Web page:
Companies have a number of solutions to tackle these problems. Site operators monitor weather forecasts and, in some cases, manufally administer water across coils until peak heat subsides. Physical barriers are used to contain cold air in supply aisles and hot air in exhaust aisles where waste heat can be removed quickly, minimising the amount of air mixing between the cold and hot aisles to ensure efficient distribution of cooling air possible.

Nevertheless, many data centres will still face challenges. “A data centre, when you build it, typically has a lifetime of 20 to 30 years”, Professor Alan Woodward, a computer security expert from the University of Surrey, says. “But rather like a lot of buildings in central London, they were designed like that but have been there for a lot longer.”

Should the climate problem continue apace, it could mean that companies find their servers get shut off in desperate times. This could mean certain niche services become available, users seeing software running slower, and storage devices could lose data that becomes impossible to retrieve.

“A degree here and a degree there does not sound like much, but you’ve got so much heat being produced in these halls, and you’re running everything so close to the line, that moving up just a few degrees could be what takes it over the limit”, Professor Woodward says.

Big companies like Microsoft have more extreme solutions. In 2018, the company sunk a data centre off the coast of Orkney Island in the North Sea as part of a “moonshot research effort” to make the internet more eco-friendly, and while the company see it as an “additional offering” rather than a replacement of land-based data centres it may become a preferable long-term solution.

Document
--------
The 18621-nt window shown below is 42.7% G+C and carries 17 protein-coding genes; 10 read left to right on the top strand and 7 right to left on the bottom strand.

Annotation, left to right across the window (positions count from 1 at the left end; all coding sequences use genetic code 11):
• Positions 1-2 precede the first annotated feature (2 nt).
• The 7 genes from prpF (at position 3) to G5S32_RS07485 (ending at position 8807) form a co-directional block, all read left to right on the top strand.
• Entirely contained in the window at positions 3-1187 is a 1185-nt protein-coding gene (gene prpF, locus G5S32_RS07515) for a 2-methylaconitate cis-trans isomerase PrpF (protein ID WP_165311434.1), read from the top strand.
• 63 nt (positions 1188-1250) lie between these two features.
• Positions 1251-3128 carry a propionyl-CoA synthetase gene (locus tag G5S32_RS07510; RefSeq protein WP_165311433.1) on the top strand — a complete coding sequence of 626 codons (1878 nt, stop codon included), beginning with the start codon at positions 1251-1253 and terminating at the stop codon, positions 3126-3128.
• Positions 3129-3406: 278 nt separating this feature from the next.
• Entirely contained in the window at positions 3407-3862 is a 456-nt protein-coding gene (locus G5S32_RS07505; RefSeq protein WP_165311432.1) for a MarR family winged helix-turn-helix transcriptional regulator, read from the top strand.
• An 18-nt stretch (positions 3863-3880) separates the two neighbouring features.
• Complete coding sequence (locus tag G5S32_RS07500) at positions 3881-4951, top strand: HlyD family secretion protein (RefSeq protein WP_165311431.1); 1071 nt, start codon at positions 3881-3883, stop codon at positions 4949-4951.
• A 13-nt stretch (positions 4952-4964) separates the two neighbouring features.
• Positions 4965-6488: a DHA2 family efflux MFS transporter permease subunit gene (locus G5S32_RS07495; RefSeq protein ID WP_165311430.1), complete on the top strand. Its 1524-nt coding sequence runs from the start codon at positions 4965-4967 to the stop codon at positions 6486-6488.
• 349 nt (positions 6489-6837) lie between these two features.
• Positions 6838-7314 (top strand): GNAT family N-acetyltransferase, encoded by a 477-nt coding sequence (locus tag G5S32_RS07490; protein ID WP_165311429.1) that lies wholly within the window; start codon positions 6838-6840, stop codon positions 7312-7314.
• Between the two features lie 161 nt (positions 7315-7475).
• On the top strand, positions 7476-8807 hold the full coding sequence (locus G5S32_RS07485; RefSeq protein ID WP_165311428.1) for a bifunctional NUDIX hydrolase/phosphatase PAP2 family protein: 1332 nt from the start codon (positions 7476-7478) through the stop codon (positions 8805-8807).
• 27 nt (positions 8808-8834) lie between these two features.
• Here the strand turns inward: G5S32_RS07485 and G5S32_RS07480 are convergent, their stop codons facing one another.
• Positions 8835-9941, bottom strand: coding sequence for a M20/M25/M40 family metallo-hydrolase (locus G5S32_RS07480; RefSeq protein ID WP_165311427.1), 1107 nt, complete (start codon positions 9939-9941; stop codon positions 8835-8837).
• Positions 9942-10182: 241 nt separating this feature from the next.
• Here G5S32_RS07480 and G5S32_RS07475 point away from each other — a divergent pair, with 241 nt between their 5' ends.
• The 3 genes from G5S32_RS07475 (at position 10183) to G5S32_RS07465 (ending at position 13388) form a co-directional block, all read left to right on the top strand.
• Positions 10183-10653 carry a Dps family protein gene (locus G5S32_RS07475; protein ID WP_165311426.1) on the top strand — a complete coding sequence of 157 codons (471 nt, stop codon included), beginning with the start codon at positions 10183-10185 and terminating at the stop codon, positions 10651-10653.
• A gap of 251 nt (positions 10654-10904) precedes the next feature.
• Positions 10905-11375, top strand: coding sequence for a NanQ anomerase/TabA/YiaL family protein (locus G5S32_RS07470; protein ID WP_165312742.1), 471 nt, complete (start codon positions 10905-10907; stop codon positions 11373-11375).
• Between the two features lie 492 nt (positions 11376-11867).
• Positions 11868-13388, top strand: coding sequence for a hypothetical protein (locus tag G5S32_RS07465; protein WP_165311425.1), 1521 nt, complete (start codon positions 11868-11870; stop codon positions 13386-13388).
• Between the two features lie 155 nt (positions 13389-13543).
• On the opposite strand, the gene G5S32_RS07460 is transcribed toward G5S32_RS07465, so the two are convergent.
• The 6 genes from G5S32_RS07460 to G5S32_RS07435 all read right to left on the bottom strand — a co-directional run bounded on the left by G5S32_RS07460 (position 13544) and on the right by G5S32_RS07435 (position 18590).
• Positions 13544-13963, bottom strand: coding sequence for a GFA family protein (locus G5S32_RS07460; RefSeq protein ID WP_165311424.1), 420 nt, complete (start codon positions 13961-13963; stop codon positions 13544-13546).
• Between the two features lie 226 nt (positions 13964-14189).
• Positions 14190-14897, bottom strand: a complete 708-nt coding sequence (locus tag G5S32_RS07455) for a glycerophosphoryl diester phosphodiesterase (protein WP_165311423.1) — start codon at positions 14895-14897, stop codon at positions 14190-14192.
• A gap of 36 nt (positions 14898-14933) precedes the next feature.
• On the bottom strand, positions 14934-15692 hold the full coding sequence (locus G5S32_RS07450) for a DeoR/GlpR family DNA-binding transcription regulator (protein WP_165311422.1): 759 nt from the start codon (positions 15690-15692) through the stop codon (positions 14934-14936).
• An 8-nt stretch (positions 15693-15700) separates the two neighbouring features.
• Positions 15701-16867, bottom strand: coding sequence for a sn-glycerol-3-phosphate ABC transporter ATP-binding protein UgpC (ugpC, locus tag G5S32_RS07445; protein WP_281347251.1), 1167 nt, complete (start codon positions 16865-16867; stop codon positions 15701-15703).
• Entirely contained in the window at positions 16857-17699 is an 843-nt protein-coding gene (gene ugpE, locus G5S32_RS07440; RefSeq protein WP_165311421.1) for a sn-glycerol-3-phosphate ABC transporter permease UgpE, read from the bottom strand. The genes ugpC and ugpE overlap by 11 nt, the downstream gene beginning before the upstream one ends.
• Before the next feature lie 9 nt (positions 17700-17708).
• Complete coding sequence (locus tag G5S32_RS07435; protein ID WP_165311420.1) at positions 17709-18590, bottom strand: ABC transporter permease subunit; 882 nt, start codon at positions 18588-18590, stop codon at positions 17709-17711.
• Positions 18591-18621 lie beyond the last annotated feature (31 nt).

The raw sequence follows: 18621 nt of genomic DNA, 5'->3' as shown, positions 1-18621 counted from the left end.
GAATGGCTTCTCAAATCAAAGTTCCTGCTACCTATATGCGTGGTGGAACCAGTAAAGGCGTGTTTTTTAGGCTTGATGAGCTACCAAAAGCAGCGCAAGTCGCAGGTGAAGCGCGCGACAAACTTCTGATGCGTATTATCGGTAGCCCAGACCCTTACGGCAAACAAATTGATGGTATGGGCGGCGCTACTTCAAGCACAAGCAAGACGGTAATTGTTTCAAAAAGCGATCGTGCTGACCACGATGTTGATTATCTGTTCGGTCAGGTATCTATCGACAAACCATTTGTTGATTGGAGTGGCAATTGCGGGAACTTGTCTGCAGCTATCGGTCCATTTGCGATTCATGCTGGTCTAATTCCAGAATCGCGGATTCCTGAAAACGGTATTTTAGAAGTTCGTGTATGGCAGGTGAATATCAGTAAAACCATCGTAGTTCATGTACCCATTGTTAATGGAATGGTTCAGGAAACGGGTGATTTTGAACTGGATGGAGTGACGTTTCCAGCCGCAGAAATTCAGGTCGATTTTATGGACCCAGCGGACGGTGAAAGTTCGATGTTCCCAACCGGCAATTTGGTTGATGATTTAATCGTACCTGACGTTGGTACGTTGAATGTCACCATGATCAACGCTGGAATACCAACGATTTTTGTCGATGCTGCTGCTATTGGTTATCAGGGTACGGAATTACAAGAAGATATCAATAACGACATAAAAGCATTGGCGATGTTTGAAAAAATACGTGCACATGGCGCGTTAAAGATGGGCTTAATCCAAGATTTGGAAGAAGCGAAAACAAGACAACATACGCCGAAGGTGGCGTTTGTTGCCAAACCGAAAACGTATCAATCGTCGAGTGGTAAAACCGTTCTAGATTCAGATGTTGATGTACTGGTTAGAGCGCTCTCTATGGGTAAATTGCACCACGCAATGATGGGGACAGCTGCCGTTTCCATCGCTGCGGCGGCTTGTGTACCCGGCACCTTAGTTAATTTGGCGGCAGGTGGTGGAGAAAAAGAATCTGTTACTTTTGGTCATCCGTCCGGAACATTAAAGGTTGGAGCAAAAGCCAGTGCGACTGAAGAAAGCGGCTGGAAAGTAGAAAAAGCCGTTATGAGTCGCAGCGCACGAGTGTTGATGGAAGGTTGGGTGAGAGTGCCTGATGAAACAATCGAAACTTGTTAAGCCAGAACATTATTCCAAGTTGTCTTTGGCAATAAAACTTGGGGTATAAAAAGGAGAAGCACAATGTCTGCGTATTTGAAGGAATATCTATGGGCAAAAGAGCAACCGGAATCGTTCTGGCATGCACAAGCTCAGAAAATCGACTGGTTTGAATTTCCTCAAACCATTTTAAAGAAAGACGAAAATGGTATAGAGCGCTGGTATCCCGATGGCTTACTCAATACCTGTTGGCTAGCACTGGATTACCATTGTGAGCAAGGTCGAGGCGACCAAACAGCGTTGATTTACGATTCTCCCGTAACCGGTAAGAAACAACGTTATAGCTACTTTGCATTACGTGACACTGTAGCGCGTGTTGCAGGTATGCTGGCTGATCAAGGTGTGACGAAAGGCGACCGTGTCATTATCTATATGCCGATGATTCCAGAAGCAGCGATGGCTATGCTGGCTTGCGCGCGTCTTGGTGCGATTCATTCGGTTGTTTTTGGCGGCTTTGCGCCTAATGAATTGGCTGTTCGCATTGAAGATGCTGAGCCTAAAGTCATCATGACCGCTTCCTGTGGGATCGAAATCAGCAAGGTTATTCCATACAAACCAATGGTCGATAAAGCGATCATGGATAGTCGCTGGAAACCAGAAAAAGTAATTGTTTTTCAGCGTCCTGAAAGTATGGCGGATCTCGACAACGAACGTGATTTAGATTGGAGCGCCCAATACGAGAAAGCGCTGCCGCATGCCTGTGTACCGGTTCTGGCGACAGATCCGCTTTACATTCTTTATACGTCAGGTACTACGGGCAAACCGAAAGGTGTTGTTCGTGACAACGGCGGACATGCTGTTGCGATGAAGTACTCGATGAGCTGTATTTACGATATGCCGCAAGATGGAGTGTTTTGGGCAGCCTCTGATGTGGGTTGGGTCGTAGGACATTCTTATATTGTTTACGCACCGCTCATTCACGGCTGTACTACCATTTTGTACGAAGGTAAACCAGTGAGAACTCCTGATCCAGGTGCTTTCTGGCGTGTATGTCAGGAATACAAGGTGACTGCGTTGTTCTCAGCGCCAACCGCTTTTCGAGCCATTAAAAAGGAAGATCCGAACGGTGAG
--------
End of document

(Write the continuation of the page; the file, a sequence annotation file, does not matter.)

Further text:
Yet the rise of giant technology conglomerates like Microsoft, Amazon, Meta, Google who have consolidated the internet by buying up its infrastructure presents its own problems. Amazon Web Services currently controls 33 per cent  of the internet’s back-end. Microsoft is second at 18 per cent, with Google third at 9 per cent; when those companies run into problems and the infrastructure goes dark, millions of people notice.

An outage in December last year hit many of the world’s biggest apps and services, from Disney Plus and Tinder to Coinbase to name but a few, not to mention Amazon’s own products like Alexa voice assistant, the Kindle, Amazon Music and its Ring security cameras. While many servers can be accessed and rebooted remotely, some need physical access. A Facebook outage in October, which took down the company’s products for six-hours in “an error of [its] own making”, meant engineers were forced to physically access “hard to get into” data centers because the internal tools that it normally uses to address such issues were broken.

These companies “may have more money than God, but you’ve got a CEO who’s looking at the profit line as well, so you might build outside of the UK in countries such as Iceland, or under the ocean”, Professor Woodward says, “and if that means you’ve got a whole thing up from the ocean floor [when things go wrong], then that’s a bit of a drawback.”